West leads the two of hearts against 3NT. Since the other suits are strongly protected, you hold up the ace of hearts until the third round. Hearts prove to be 4-3, as was indicated by the fourth-best lead of the two. How should you continue?
The original declarer continued blithely with the ace and queen of clubs. When West correctly held up the king of clubs, declarer was left with a maximum of eight top tricks, even if the diamonds split 3-3. He therefore crossed to the ace of diamonds and ran the ten of spades. West won with the spade king and cashed a long heart followed by the king of clubs. One down!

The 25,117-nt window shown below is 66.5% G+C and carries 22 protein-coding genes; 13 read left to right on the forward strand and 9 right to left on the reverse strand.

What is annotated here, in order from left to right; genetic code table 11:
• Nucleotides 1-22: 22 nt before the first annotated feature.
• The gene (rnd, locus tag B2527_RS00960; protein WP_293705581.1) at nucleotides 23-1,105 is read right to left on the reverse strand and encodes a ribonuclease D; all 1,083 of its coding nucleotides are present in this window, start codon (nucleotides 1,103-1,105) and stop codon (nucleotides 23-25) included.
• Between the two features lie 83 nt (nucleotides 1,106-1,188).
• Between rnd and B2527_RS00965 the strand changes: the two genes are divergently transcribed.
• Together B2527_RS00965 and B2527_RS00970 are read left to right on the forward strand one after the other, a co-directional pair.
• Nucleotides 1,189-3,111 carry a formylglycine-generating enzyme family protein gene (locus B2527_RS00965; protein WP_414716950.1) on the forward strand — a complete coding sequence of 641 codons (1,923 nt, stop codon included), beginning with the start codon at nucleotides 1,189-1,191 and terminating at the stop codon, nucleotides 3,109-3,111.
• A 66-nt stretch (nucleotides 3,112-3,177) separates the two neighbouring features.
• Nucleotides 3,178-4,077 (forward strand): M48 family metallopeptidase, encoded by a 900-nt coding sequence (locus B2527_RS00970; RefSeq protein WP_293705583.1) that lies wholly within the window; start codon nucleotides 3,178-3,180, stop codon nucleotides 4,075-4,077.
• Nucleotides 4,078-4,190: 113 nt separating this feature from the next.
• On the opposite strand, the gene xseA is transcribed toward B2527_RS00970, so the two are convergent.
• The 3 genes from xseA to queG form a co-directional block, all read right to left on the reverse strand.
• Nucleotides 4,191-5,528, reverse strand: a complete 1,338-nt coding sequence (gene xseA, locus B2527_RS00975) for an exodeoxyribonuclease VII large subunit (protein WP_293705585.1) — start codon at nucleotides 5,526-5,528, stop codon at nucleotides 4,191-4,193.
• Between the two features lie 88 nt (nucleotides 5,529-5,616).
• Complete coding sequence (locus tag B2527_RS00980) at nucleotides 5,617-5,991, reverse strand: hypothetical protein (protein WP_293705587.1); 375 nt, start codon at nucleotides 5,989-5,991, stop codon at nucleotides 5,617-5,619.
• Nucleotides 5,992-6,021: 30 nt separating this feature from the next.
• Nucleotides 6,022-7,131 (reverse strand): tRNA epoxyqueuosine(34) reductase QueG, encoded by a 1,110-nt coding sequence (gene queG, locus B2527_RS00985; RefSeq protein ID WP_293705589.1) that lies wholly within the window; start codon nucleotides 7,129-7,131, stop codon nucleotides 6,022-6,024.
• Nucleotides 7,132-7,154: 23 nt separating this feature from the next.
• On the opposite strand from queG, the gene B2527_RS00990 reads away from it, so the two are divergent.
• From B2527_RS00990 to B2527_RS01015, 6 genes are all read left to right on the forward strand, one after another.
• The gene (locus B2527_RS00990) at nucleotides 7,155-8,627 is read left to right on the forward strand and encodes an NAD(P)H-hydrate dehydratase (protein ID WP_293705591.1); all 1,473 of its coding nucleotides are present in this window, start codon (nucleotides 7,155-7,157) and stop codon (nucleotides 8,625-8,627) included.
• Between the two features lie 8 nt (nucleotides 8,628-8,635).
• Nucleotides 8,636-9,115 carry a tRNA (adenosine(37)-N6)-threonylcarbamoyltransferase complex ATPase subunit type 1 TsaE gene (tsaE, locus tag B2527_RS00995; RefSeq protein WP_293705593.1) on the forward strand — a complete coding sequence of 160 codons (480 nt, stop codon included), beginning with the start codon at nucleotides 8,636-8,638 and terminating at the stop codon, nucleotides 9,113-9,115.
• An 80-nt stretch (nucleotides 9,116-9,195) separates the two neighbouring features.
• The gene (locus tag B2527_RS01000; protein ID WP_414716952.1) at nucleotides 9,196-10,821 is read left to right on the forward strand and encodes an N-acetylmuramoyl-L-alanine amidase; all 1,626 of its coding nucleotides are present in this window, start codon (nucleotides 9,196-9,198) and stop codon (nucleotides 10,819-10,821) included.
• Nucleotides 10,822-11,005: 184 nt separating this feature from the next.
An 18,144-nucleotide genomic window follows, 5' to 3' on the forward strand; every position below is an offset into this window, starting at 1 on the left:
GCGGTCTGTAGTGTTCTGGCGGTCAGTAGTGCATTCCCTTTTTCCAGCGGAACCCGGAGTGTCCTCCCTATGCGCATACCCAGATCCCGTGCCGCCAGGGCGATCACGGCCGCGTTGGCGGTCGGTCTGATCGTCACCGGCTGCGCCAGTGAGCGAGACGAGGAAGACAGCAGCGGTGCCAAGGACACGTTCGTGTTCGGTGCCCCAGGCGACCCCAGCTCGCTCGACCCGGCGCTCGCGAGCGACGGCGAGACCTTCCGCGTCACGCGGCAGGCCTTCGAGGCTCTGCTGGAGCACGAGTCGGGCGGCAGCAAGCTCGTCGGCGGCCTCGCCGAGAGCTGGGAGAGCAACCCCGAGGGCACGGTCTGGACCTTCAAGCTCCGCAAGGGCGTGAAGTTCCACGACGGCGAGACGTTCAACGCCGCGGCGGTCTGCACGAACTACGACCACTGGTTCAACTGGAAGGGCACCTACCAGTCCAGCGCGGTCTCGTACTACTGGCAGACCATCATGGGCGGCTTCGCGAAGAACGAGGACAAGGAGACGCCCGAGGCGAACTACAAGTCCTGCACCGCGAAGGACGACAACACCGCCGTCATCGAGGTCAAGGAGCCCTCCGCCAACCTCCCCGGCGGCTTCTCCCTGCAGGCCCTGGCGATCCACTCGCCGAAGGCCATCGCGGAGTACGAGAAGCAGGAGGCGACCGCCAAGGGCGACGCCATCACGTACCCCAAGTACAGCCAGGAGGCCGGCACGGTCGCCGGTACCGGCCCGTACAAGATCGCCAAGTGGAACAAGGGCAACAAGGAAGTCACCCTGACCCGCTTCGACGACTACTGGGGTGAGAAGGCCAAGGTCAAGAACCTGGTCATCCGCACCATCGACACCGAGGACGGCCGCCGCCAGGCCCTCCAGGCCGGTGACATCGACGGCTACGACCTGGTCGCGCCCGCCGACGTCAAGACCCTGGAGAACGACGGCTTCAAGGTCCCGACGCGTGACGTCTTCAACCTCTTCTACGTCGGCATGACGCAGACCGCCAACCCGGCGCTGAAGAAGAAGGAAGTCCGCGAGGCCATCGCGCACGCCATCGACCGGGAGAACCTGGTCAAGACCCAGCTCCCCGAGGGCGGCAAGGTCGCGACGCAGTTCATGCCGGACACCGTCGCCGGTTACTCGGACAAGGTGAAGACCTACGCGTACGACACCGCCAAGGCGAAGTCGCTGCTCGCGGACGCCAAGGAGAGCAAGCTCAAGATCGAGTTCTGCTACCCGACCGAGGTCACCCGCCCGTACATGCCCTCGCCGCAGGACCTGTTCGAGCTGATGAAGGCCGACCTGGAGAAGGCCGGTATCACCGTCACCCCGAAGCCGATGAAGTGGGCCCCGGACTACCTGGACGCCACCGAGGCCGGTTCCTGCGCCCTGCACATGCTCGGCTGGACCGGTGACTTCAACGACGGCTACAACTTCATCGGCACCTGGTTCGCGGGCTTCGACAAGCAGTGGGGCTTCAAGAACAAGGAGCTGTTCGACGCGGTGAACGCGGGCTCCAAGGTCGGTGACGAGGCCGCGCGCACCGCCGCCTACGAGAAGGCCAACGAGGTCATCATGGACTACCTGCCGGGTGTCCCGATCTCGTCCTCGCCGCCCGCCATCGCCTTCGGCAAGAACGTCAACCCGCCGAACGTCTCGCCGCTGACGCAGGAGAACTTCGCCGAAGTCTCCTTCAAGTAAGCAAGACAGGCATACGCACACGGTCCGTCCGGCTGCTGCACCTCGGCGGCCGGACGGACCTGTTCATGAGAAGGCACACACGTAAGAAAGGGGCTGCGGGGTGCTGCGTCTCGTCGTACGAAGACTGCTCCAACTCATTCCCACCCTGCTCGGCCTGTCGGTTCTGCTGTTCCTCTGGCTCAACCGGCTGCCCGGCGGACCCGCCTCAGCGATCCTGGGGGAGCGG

It is one thing to go down in a contract when you have missed a slightly better line that would have worked. It is quite another to go down when you could have made absolutely certain of the contract by playing it the right way! Here declarer needed to lead the queen of clubs at
Trick 4. If West captured with the king, proceeding to cash his long heart, nothing could have prevented declarer from scoring the remaining tricks.
If instead West held up the club king, declarer could switch to spades to set up the two extra tricks that he needed for game. The difference between this line and the one originally chosen is that by retaining the ace of clubs, declarer can avoid losing a club trick when West decides to hold up the club king.